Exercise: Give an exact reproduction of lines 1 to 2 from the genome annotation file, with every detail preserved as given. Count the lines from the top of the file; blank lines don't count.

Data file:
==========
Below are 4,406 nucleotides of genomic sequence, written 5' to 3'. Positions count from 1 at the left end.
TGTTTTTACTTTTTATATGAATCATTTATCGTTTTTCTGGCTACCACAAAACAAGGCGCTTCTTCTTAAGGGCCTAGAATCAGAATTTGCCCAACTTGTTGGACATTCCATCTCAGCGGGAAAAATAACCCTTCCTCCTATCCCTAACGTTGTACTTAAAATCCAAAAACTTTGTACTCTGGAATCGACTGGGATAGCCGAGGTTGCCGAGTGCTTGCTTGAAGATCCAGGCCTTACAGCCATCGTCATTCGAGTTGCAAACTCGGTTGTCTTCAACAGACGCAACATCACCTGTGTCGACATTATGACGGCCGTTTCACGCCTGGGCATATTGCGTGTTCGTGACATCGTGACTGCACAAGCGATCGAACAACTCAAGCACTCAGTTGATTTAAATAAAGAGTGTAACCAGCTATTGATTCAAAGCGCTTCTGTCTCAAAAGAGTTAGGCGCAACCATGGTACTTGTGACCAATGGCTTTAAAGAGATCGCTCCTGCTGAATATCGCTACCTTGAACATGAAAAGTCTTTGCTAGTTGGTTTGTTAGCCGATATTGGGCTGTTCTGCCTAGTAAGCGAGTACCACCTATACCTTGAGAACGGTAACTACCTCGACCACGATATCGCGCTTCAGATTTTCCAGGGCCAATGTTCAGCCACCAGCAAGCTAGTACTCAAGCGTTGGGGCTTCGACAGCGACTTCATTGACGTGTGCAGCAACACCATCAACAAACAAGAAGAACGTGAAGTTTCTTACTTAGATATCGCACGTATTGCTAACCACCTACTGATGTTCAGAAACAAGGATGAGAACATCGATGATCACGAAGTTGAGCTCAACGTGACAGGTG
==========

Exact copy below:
Below are 4,406 nucleotides of genomic sequence, written 5' to 3'. Positions count from 1 at the left end.
TGTTTTTACTTTTTATATGAATCATTTATCGTTTTTCTGGCTACCACAAAACAAGGCGCTTCTTCTTAAGGGCCTAGAATCAGAATTTGCCCAACTTGTTGGACATTCCATCTCAGCGGGAAAAATAACCCTTCCTCCTATCCCTAACGTTGTACTTAAAATCCAAAAACTTTGTACTCTGGAATCGACTGGGATAGCCGAGGTTGCCGAGTGCTTGCTTGAAGATCCAGGCCTTACAGCCATCGTCATTCGAGTTGCAAACTCGGTTGTCTTCAACAGACGCAACATCACCTGTGTCGACATTATGACGGCCGTTTCACGCCTGGGCATATTGCGTGTTCGTGACATCGTGACTGCACAAGCGATCGAACAACTCAAGCACTCAGTTGATTTAAATAAAGAGTGTAACCAGCTATTGATTCAAAGCGCTTCTGTCTCAAAAGAGTTAGGCGCAACCATGGTACTTGTGACCAATGGCTTTAAAGAGATCGCTCCTGCTGAATATCGCTACCTTGAACATGAAAAGTCTTTGCTAGTTGGTTTGTTAGCCGATATTGGGCTGTTCTGCCTAGTAAGCGAGTACCACCTATACCTTGAGAACGGTAACTACCTCGACCACGATATCGCGCTTCAGATTTTCCAGGGCCAATGTTCAGCCACCAGCAAGCTAGTACTCAAGCGTTGGGGCTTCGACAGCGACTTCATTGACGTGTGCAGCAACACCATCAACAAACAAGAAGAACGTGAAGTTTCTTACTTAGATATCGCACGTATTGCTAACCACCTACTGATGTTCAGAAACAAGGATGAGAACATCGATGATCACGAAGTTGAGCTCAACGTGACAGGTG